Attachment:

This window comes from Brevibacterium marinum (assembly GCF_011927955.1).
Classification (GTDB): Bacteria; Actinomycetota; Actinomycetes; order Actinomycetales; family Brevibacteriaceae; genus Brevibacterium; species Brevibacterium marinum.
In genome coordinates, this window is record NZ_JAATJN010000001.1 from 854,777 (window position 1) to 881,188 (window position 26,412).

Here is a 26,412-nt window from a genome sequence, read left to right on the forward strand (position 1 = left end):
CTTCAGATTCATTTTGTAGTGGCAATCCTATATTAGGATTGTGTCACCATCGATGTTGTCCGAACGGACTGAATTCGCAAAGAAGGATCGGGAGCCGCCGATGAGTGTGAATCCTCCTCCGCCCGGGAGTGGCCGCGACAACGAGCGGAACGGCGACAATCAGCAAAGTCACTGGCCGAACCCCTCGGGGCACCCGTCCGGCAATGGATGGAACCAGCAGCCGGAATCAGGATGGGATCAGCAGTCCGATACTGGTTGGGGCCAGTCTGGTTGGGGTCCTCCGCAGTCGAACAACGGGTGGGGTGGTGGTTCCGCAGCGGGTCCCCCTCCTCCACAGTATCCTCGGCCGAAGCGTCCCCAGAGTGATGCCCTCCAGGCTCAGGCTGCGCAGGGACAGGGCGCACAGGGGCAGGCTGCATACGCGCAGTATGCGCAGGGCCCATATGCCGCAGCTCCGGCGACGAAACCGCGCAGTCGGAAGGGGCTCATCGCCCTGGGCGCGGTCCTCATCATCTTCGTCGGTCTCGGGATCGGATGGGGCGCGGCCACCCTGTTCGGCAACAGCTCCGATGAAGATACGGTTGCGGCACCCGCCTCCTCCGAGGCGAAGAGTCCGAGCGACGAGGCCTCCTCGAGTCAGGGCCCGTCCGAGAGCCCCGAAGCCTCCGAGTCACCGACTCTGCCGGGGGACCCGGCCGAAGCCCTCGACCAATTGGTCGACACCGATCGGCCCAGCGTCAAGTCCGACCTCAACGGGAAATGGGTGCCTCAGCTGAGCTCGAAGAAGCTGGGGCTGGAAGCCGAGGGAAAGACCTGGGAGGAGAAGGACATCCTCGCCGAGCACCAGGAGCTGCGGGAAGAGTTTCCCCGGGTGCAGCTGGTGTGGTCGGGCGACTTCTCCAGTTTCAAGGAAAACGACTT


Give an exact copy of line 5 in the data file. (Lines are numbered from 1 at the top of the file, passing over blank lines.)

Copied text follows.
CTTCAGATTCATTTTGTAGTGGCAATCCTATATTAGGATTGTGTCACCATCGATGTTGTCCGAACGGACTGAATTCGCAAAGAAGGATCGGGAGCCGCCGATGAGTGTGAATCCTCCTCCGCCCGGGAGTGGCCGCGACAACGAGCGGAACGGCGACAATCAGCAAAGTCACTGGCCGAACCCCTCGGGGCACCCGTCCGGCAATGGATGGAACCAGCAGCCGGAATCAGGATGGGATCAGCAGTCCGATACTGGTTGGGGCCAGTCTGGTTGGGGTCCTCCGCAGTCGAACAACGGGTGGGGTGGTGGTTCCGCAGCGGGTCCCCCTCCTCCACAGTATCCTCGGCCGAAGCGTCCCCAGAGTGATGCCCTCCAGGCTCAGGCTGCGCAGGGACAGGGCGCACAGGGGCAGGCTGCATACGCGCAGTATGCGCAGGGCCCATATGCCGCAGCTCCGGCGACGAAACCGCGCAGTCGGAAGGGGCTCATCGCCCTGGGCGCGGTCCTCATCATCTTCGTCGGTCTCGGGATCGGATGGGGCGCGGCCACCCTGTTCGGCAACAGCTCCGATGAAGATACGGTTGCGGCACCCGCCTCCTCCGAGGCGAAGAGTCCGAGCGACGAGGCCTCCTCGAGTCAGGGCCCGTCCGAGAGCCCCGAAGCCTCCGAGTCACCGACTCTGCCGGGGGACCCGGCCGAAGCCCTCGACCAATTGGTCGACACCGATCGGCCCAGCGTCAAGTCCGACCTCAACGGGAAATGGGTGCCTCAGCTGAGCTCGAAGAAGCTGGGGCTGGAAGCCGAGGGAAAGACCTGGGAGGAGAAGGACATCCTCGCCGAGCACCAGGAGCTGCGGGAAGAGTTTCCCCGGGTGCAGCTGGTGTGGTCGGGCGACTTCTCCAGTTTCAAGGAAAACGACTT